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What are the humanities and why are they important?

Traditionally, the humanities encompass all the various disciplines that focus on topics related to human culture, human experiences and expressions, and society as a whole. There are a vast range of humanities disciplines, including history, literature, linguistics, philosophy, cultural studies, and more. 

By studying humanities, we are able to learn more about ourselves and gain a deeper perspective into the intricacies of our identities, interactions, and cultures. This exploration allows us to gain the knowledge and skills necessary to connect with those in our communities, become better and more global citizens, and create a more open-minded and harmonious world around us.

Learning the humanities has also proven to help nurture key skills. Here are five of them recently reported in the Value of Humanities report by Oxford University: 

  1. Critical Thinking

  • Through the vast array of humanities disciplines, individuals are able to encounter diverse voices and viewpoints. This helps challenge preconceived notions and encourages a more nuanced understanding of complex issues. For example, studying history allows individuals to look at the past from a number of different perspectives, both from the perspectives of different nations and through different lenses - political, ethical, societal, and more. This multifaceted approach allows individuals to develop the skills to think critically and consider problems from different angles.

  1. Effective Communication

  • By studying human experiences and interactions, individuals are able to gain important social skills that allow them to understand and empathize with people of all different viewpoints, something that is valuable in both personal and professional relationships. For example, while studying literature, individuals analyze and discuss characters’ experiences and practice articulating their interpretations and insights clearly. Engaging with works from authors from different cultural backgrounds in different periods of time allows readers to better understand societal and cultural dynamics and learn how to navigate diverse viewpoints.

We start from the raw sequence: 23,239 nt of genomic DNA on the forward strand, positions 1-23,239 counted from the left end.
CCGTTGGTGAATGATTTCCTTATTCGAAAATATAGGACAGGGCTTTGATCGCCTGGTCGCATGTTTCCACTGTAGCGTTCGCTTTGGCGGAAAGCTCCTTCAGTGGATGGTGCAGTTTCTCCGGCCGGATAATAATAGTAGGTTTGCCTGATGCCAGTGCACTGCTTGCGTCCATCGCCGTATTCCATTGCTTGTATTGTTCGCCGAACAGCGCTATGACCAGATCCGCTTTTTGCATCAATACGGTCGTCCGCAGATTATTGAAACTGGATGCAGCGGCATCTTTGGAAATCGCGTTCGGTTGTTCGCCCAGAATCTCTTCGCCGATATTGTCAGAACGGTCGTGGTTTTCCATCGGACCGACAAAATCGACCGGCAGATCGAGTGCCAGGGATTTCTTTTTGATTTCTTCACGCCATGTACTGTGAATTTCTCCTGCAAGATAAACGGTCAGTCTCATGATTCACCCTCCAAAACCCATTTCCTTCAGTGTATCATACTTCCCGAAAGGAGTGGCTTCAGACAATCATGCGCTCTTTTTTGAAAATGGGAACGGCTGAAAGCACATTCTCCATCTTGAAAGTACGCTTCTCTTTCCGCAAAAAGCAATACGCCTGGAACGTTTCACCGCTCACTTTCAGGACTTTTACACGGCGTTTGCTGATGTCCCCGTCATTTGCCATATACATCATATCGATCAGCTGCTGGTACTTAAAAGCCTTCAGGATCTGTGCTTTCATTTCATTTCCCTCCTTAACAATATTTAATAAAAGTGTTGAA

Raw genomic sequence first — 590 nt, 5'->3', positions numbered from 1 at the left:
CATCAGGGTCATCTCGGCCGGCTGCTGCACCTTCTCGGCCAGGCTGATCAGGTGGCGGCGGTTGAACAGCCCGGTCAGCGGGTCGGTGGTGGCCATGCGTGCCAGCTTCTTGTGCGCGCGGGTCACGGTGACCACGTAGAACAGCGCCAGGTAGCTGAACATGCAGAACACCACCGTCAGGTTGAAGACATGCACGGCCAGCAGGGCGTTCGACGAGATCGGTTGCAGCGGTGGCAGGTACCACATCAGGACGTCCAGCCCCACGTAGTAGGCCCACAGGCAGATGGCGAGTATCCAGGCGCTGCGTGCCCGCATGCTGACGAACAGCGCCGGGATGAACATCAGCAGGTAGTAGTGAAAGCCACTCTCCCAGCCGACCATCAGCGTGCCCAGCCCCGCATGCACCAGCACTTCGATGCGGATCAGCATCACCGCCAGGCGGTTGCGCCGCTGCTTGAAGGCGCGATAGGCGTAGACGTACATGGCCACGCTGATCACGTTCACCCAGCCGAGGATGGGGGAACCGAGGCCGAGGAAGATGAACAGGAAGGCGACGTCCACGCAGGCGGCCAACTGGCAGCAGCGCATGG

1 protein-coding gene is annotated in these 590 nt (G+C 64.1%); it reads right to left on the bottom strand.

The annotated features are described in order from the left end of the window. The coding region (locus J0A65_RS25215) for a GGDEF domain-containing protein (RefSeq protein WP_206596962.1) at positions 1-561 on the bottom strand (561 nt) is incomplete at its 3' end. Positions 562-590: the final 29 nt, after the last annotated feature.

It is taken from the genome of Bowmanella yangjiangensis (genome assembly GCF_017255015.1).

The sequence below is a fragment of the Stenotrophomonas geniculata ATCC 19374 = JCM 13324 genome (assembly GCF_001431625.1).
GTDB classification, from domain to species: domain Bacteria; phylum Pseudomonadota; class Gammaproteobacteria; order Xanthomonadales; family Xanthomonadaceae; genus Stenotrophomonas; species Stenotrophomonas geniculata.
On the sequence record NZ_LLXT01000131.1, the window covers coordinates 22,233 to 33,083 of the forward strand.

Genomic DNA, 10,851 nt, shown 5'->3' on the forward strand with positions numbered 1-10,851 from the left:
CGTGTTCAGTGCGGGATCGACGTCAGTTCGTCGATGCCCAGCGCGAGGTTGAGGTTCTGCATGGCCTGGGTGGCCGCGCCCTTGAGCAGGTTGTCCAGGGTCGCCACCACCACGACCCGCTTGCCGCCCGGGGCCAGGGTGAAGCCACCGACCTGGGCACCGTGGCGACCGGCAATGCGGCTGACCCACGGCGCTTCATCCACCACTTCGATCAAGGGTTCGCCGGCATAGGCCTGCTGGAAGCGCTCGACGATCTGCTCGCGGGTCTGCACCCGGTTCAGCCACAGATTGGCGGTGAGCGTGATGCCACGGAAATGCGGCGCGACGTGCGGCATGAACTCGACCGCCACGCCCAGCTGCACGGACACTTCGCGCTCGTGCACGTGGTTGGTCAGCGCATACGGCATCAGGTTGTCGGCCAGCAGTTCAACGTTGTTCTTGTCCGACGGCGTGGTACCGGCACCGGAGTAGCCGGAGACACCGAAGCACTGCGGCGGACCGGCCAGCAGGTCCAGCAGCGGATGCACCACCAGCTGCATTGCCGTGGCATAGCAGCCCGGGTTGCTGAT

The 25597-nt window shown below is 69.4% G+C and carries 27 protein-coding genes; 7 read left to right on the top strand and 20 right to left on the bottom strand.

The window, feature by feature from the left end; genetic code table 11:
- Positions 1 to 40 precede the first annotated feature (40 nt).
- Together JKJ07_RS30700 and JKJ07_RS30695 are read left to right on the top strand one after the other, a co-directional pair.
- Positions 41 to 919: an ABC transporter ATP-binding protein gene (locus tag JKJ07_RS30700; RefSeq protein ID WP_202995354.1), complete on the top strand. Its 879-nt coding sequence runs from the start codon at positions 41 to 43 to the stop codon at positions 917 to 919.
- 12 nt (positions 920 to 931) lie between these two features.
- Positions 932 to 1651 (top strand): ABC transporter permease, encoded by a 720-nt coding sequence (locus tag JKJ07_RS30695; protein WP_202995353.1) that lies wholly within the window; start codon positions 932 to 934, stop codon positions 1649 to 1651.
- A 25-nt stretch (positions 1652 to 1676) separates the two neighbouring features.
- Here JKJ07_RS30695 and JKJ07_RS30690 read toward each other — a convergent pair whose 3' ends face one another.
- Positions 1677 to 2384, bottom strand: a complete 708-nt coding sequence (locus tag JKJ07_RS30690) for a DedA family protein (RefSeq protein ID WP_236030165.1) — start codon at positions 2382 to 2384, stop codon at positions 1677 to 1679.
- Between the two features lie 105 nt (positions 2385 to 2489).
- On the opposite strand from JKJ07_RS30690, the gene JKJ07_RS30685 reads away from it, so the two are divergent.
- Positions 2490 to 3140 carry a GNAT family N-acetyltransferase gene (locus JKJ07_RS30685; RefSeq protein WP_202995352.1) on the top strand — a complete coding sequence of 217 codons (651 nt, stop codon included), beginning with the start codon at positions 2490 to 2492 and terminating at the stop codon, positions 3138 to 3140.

1. Creative Thinking

  • By looking at and appreciating all different forms of expression, individuals learn how to think more creatively. For example, while studying philosophy, individuals are asked to contemplate deep questions about life, humanity, and the nature of existence. Engaging with these concepts and in debates allows individuals to explore innovative and outside-the-box ideas. This helps develop the skills to approach any problem with creativity and innovation.

  1. Teamwork

  • Collaboration is on the upswing in the humanities. From doing research together, collaborating on an article, presenting at a conference, and teaching, individuals in the humanities are working together to analyze, discuss, and present knowledge. Collaborative projects require individuals to come together, discuss their ideas, and choose what findings to present. This helps individuals gain the skills to navigate group dynamics, learn how to appreciate and best utilize different strengths and perspectives within a team, and build lasting networks that can work together to solve the world’s problems.

  1. Problem-Solving

  • In the humanities, individuals are constantly challenged and asked to analyze and solve problems. For example, when exploring ethical considerations in the medical or technological fields, individuals have to navigate complex moral landscapes which often have no completely clear solution. Whether it is interpreting historical events, addressing ethical dilemmas, or navigating cultural differences, individuals experience a myriad of different activities that help them develop key analytical and problem-solving skills. In the real-world, this helps individuals to tackle any problem, no matter how nuanced or challenging it is.

The world is changing and many people are experiencing more unpredictable professional careers. The average college graduate will change their career path at least five times, if not more. As a result, employers are increasingly prioritizing the well-rounded and transferable skills that the humanities nurture. Recent studies found that employers would rather hire someone with strong soft skills than technical expertise in their field: employees can learn technical knowledge on-the-job, but soft skills are much harder. Spending time studying the humanities is a valuable investment that not only creates more adaptable, empathetic, and well-rounded individuals, but also leads to more professional success and the ability to contribute to a more interconnected and harmonious global society.


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